This article come from Thegazette, write by Peter Hadekel
MONTREAL — Better corporate governance has become a top objective of just about every publicly traded company. Boards of directors are more scrutinized than ever before by analysts, shareholders and regulators.
Amid an outbreak of corporate fraud over the last decade, legislative changes have placed a lot more responsibility and accountability on the shoulders of directors.
Now, a small Montreal startup has identified a way to help boards work more efficiently and with greater transparency
The business, known as Leading Boards, started four years ago under entrepreneur Jean-Marc Félio after he had served as director of a non-profit organization.
At the time, the organization needed to distribute a number of documents to directors and Félio realized that a digital system for sharing and archiving documents would make sense.
He spent a couple of years developing a software program with an information-technology specialist and then took eight months testing the product with a range of small, medium and large enterprises.
At the end of 2010, Leading Boards began to commercialize the system and has signed 60 clients so far — many of them either publicly traded firms or non-profit institutions.
The system is a secure “board portal” that reduces or eliminates printouts and multiple copies of documents. It can eliminate courier service costs and reduce meeting preparation time, Félio says.
“Just look at the amount of paper that is sent to the board of a large company — it’s the equivalent of about two telephone books every month.”
Directors often find they need to consult a corporate document of some kind only to find that it’s not at hand and they need to have it sent. They get another set of the same binders when they come to a board meeting.
That wastes even more money. Document costs can run to more than $15,000 a year for a single committee of seven directors.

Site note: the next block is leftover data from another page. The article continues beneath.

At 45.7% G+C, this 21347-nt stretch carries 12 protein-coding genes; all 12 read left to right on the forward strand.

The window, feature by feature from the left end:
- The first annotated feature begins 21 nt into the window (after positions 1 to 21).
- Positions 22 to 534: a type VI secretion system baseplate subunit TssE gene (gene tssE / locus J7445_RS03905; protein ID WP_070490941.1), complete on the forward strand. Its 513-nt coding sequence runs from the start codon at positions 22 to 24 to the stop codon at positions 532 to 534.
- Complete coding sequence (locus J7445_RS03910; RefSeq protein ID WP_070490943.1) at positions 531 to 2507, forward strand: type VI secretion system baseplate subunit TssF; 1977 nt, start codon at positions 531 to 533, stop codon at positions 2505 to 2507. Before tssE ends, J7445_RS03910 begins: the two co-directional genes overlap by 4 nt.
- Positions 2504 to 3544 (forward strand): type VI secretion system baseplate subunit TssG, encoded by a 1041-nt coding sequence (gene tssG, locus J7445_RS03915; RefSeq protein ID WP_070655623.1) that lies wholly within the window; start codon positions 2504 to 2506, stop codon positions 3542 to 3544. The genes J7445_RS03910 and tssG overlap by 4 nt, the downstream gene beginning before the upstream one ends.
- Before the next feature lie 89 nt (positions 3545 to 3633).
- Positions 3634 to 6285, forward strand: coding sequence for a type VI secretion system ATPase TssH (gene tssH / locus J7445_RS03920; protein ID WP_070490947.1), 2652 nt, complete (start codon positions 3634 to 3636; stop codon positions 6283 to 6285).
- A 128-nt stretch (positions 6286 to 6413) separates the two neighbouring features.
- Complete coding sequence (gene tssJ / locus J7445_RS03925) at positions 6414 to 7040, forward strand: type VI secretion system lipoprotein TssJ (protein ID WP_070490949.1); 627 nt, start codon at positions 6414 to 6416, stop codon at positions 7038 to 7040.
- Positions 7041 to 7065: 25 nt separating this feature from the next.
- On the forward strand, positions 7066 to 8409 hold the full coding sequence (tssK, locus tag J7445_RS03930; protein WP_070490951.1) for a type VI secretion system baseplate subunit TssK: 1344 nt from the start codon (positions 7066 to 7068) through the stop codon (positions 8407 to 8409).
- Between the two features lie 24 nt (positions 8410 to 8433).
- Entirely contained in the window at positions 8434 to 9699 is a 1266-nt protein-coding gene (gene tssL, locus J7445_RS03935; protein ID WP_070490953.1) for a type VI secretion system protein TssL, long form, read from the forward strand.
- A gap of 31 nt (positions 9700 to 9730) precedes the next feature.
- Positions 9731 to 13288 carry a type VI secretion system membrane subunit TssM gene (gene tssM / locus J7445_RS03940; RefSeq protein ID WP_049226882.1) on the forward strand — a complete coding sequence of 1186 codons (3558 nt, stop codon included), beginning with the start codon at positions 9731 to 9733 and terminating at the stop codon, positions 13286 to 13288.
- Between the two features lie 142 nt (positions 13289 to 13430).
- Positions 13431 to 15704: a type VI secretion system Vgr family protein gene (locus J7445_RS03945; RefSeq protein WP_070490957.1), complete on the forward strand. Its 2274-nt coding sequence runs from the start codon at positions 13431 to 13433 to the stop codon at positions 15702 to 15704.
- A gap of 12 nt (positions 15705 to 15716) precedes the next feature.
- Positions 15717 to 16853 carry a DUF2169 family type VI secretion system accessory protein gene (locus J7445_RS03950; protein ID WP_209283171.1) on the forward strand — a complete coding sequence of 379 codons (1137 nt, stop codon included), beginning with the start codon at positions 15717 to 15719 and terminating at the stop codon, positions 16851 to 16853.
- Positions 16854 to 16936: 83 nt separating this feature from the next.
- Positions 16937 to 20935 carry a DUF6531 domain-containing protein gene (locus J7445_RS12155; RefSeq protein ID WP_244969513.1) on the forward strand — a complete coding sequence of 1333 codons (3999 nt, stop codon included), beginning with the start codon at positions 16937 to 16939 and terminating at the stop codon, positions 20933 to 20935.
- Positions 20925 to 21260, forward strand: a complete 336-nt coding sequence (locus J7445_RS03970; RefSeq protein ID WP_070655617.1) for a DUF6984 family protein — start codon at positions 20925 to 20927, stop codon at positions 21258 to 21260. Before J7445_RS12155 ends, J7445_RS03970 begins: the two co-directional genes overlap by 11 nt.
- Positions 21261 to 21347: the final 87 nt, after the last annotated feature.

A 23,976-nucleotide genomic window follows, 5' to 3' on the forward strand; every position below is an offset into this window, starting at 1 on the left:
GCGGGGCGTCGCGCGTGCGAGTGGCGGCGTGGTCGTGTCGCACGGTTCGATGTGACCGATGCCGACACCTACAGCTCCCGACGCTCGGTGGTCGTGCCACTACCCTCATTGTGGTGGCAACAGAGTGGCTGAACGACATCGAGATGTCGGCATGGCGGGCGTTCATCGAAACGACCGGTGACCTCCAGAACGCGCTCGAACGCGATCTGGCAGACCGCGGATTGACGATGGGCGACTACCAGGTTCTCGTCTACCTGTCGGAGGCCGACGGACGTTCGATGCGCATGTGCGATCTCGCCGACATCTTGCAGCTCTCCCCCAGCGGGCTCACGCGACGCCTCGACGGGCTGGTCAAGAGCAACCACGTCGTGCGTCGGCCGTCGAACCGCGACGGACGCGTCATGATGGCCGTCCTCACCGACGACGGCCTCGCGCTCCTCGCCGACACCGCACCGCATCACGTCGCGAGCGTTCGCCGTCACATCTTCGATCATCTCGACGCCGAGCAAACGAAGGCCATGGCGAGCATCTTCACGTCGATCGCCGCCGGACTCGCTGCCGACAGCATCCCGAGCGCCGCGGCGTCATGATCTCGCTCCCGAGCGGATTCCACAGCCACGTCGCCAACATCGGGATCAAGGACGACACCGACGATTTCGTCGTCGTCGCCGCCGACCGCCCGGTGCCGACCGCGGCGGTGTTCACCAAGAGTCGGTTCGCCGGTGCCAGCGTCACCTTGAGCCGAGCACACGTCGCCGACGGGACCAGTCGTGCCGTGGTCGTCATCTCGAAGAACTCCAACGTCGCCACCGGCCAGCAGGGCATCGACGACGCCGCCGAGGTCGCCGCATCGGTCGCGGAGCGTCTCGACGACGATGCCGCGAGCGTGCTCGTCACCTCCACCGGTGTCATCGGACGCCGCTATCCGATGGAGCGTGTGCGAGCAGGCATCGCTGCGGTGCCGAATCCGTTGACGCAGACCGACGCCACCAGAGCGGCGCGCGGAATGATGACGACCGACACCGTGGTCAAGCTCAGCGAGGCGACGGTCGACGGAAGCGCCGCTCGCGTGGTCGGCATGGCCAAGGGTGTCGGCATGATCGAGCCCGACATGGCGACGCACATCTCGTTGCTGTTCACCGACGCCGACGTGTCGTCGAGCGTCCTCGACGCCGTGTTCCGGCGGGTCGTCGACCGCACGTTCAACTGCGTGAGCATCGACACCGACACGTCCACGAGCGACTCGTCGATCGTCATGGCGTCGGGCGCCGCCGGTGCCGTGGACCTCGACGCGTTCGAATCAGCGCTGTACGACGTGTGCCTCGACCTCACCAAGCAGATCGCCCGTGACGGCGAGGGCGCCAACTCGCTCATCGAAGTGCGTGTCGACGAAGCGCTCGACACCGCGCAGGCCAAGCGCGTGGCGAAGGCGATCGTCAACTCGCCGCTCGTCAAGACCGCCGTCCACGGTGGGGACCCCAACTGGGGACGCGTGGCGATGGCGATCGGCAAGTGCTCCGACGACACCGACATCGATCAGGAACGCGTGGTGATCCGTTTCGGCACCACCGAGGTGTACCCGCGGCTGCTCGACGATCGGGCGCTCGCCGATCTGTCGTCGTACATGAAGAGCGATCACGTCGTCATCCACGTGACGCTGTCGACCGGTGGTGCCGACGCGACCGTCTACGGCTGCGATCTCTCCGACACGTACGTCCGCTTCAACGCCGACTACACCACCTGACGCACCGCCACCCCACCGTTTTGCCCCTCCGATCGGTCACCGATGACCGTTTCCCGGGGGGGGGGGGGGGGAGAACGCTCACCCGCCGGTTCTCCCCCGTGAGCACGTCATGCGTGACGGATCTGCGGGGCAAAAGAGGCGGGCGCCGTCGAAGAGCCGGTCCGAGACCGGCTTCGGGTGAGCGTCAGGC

Leading Boards puts together a complete archive of documents ranging from agendas and minutes of meetings to financial statements, directors’ committee reports and corporate policy statements.
The system has been developed with the practical needs of directors in mind. “You get powerful search engines, information sharing, quick, easy access,” Félio says. Agendas are interactive and directors can write personal or shared notes in a “Post-it” style.
Perhaps the biggest gain is increased transparency. The system can be set up to allow different levels of access, whether by shareholders, regulators or fellow directors.
It’s best suited for iPads and tablets, he says.
Félio worked in film and television and taught communications at the university level before taking the entrepreneurial plunge. He financed the startup out of his own pocket but recently got an additional investment from an angel investor to help him develop the market.
Leading Boards is not the only player in this game. Two other software providers — BoardBook and BoardVantage — service the market for Fortune 500 companies in the U.S.
But Félio hopes to capitalize on the market in Canada for smaller, listed companies that need to save time and money on governance and compliance.
Among clients that have recently signed up are two publicly traded mining companies in Quebec: Argex Titane Inc. and St-Georges Platinum & Base Metal Ltd. Both companies said they expect the software package will wind up improving board governance.
The trilingual nature of the software package, offering English, French and Spanish capabilities, will open up new avenues of growth in Europe and Latin America, as well the Middle East and North Africa, Félio believes. He is already in discussions with a firm about a joint venture to sell the product in France.
The company hosts the web-based system for clients who pay an annual service fee. It has about half a million dollars in annual revenue so far and six employees, expecting to double in size every year.
Among the non-profit or public organizations using the system is Montreal’s Palais des congrès, he said. Expressions of interest have come from a number of other provincial agencies.